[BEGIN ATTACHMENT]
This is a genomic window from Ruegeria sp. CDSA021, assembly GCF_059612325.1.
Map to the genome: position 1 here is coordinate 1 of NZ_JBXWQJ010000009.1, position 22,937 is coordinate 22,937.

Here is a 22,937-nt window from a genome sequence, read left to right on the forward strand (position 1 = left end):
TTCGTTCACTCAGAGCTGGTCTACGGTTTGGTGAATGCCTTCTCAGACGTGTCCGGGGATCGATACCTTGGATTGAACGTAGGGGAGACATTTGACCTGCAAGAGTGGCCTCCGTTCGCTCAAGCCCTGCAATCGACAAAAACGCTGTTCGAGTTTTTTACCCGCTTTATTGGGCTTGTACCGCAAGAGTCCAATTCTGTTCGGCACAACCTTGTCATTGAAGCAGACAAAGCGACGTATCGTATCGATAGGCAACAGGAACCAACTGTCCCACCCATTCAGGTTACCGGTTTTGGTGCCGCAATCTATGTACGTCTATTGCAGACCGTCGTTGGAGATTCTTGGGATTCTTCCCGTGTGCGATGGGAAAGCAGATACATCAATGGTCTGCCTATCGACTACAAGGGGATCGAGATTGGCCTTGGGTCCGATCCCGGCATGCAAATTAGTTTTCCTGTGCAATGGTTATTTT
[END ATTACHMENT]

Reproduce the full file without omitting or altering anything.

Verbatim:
This is a genomic window from Ruegeria sp. CDSA021, assembly GCF_059612325.1.
Map to the genome: position 1 here is coordinate 1 of NZ_JBXWQJ010000009.1, position 22,937 is coordinate 22,937.

Here is a 22,937-nt window from a genome sequence, read left to right on the forward strand (position 1 = left end):
TTCGTTCACTCAGAGCTGGTCTACGGTTTGGTGAATGCCTTCTCAGACGTGTCCGGGGATCGATACCTTGGATTGAACGTAGGGGAGACATTTGACCTGCAAGAGTGGCCTCCGTTCGCTCAAGCCCTGCAATCGACAAAAACGCTGTTCGAGTTTTTTACCCGCTTTATTGGGCTTGTACCGCAAGAGTCCAATTCTGTTCGGCACAACCTTGTCATTGAAGCAGACAAAGCGACGTATCGTATCGATAGGCAACAGGAACCAACTGTCCCACCCATTCAGGTTACCGGTTTTGGTGCCGCAATCTATGTACGTCTATTGCAGACCGTCGTTGGAGATTCTTGGGATTCTTCCCGTGTGCGATGGGAAAGCAGATACATCAATGGTCTGCCTATCGACTACAAGGGGATCGAGATTGGCCTTGGGTCCGATCCCGGCATGCAAATTAGTTTTCCTGTGCAATGGTTATTTT